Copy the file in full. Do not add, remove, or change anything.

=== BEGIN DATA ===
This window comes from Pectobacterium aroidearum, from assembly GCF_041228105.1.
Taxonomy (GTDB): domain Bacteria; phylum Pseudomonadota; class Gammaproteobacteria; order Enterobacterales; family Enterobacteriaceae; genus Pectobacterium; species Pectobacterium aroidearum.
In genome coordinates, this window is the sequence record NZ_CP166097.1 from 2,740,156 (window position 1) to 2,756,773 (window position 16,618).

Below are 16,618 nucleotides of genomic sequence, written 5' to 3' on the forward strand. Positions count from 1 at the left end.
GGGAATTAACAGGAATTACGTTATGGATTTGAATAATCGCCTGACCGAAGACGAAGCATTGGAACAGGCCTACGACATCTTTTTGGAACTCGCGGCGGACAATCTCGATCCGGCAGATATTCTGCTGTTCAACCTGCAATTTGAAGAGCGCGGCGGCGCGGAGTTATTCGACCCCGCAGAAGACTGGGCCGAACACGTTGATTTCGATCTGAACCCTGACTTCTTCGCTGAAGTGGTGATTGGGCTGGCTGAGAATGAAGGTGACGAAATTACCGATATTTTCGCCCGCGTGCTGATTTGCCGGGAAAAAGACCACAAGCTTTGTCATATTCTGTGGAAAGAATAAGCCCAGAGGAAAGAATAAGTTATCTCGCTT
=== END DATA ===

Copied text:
This window comes from Pectobacterium aroidearum, from assembly GCF_041228105.1.
Taxonomy (GTDB): domain Bacteria; phylum Pseudomonadota; class Gammaproteobacteria; order Enterobacterales; family Enterobacteriaceae; genus Pectobacterium; species Pectobacterium aroidearum.
In genome coordinates, this window is the sequence record NZ_CP166097.1 from 2,740,156 (window position 1) to 2,756,773 (window position 16,618).

Below are 16,618 nucleotides of genomic sequence, written 5' to 3' on the forward strand. Positions count from 1 at the left end.
GGGAATTAACAGGAATTACGTTATGGATTTGAATAATCGCCTGACCGAAGACGAAGCATTGGAACAGGCCTACGACATCTTTTTGGAACTCGCGGCGGACAATCTCGATCCGGCAGATATTCTGCTGTTCAACCTGCAATTTGAAGAGCGCGGCGGCGCGGAGTTATTCGACCCCGCAGAAGACTGGGCCGAACACGTTGATTTCGATCTGAACCCTGACTTCTTCGCTGAAGTGGTGATTGGGCTGGCTGAGAATGAAGGTGACGAAATTACCGATATTTTCGCCCGCGTGCTGATTTGCCGGGAAAAAGACCACAAGCTTTGTCATATTCTGTGGAAAGAATAAGCCCAGAGGAAAGAATAAGTTATCTCGCTT